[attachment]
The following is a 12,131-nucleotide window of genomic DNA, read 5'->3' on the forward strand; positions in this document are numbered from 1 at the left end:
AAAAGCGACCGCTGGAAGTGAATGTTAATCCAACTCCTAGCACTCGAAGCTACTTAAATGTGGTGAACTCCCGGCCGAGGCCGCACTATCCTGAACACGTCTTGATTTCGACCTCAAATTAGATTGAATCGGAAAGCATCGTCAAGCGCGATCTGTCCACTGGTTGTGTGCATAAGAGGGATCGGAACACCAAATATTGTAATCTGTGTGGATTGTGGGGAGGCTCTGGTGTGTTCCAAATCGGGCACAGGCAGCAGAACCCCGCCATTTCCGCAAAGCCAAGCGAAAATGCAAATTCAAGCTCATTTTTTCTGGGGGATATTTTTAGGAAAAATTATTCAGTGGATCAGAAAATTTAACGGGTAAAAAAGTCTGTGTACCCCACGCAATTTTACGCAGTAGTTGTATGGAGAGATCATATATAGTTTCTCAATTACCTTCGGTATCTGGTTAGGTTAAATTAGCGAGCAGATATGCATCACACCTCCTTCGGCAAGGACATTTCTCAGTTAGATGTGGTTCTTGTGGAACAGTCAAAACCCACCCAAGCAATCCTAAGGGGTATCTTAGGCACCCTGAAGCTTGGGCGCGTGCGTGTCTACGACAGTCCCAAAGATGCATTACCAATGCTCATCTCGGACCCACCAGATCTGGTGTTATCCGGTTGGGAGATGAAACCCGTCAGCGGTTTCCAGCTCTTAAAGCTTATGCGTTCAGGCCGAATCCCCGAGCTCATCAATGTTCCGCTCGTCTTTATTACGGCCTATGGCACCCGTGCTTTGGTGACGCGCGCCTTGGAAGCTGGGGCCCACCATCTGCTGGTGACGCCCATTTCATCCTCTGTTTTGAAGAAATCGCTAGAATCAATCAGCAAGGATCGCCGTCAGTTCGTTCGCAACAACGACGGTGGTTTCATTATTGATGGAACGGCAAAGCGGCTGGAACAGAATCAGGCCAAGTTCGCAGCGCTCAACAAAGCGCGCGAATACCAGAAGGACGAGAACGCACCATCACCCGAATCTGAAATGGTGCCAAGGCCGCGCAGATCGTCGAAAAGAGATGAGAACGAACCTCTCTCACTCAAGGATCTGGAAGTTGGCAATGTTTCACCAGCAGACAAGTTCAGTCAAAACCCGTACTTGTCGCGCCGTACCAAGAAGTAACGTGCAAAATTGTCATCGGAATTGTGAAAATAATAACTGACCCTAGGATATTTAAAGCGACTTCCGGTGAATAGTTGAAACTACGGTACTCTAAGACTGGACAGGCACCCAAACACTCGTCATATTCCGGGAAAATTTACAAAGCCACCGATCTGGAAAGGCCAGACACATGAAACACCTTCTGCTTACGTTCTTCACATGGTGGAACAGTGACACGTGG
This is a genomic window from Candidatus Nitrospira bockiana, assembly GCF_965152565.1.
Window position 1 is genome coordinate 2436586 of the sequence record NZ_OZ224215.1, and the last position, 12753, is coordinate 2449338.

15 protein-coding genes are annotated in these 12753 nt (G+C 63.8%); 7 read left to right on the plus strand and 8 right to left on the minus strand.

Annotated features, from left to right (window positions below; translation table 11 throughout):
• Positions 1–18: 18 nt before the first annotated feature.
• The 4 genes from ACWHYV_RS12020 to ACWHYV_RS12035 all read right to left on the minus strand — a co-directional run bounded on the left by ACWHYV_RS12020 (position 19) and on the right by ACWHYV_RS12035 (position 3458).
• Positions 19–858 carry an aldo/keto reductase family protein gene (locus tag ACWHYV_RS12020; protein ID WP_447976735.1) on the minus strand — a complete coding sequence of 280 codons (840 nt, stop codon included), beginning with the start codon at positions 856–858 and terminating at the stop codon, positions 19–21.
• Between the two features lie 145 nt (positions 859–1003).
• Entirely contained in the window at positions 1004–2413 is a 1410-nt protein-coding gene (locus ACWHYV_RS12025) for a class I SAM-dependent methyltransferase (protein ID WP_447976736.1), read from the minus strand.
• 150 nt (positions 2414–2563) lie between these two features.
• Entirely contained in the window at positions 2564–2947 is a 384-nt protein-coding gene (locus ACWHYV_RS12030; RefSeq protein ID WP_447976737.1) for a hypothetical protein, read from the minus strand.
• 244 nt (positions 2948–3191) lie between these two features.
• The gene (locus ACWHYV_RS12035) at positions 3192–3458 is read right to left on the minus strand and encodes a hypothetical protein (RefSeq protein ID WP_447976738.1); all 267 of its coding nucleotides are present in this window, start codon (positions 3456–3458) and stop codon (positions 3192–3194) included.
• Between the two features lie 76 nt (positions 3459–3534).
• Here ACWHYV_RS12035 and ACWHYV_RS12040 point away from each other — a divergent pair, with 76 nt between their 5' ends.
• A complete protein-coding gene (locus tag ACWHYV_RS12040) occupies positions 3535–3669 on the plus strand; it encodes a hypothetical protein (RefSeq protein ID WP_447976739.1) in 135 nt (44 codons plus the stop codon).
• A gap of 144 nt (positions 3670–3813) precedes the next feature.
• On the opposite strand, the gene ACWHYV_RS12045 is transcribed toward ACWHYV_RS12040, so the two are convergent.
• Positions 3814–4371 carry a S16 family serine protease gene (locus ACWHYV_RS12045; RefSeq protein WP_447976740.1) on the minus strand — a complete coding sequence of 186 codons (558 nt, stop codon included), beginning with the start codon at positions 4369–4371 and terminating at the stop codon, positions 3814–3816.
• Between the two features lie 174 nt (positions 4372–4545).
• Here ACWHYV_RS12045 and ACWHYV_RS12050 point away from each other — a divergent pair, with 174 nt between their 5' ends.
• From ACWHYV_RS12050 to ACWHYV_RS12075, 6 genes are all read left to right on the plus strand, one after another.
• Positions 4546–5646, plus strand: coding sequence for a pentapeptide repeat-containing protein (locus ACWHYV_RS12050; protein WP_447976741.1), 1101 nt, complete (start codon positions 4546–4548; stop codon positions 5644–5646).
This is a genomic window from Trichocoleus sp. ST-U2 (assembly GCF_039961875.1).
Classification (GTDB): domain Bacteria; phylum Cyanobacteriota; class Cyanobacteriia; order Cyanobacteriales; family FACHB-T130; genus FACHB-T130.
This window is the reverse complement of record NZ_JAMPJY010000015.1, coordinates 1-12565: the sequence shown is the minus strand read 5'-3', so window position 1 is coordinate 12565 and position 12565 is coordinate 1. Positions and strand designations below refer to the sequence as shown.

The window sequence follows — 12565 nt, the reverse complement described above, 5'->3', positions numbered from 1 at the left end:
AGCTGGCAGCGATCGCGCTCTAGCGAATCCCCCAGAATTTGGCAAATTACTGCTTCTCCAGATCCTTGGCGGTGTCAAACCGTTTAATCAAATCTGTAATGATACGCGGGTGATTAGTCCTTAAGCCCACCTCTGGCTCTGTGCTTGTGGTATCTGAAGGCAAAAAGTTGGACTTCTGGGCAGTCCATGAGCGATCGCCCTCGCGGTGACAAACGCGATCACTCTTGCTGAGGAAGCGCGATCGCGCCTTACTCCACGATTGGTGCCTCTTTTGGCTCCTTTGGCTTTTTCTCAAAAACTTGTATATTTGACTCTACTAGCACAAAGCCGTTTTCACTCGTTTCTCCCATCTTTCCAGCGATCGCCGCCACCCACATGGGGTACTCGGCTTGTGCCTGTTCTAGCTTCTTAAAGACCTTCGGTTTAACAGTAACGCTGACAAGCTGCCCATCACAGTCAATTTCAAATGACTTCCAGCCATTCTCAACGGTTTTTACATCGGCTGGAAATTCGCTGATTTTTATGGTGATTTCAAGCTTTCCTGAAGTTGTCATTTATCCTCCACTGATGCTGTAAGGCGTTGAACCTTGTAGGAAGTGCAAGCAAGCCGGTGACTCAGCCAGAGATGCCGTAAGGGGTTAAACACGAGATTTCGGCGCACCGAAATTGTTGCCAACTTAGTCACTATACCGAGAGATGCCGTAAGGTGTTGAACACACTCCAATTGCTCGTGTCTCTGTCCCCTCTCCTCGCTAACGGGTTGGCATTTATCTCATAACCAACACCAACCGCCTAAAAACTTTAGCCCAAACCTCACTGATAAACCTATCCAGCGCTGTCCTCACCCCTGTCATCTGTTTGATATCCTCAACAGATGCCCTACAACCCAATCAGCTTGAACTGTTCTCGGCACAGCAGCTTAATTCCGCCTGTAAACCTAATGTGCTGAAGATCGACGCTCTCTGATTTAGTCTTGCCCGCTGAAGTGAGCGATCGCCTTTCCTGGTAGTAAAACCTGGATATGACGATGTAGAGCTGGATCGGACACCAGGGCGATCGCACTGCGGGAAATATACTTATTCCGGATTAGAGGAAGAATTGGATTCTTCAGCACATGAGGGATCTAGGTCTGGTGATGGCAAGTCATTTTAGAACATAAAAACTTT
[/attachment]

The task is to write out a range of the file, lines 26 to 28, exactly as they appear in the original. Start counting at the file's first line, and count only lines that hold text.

This is a genomic window from Trichocoleus sp. ST-U2 (assembly GCF_039961875.1).
Classification (GTDB): domain Bacteria; phylum Cyanobacteriota; class Cyanobacteriia; order Cyanobacteriales; family FACHB-T130; genus FACHB-T130.
This window is the reverse complement of record NZ_JAMPJY010000015.1, coordinates 1-12565: the sequence shown is the minus strand read 5'-3', so window position 1 is coordinate 12565 and position 12565 is coordinate 1. Positions and strand designations below refer to the sequence as shown.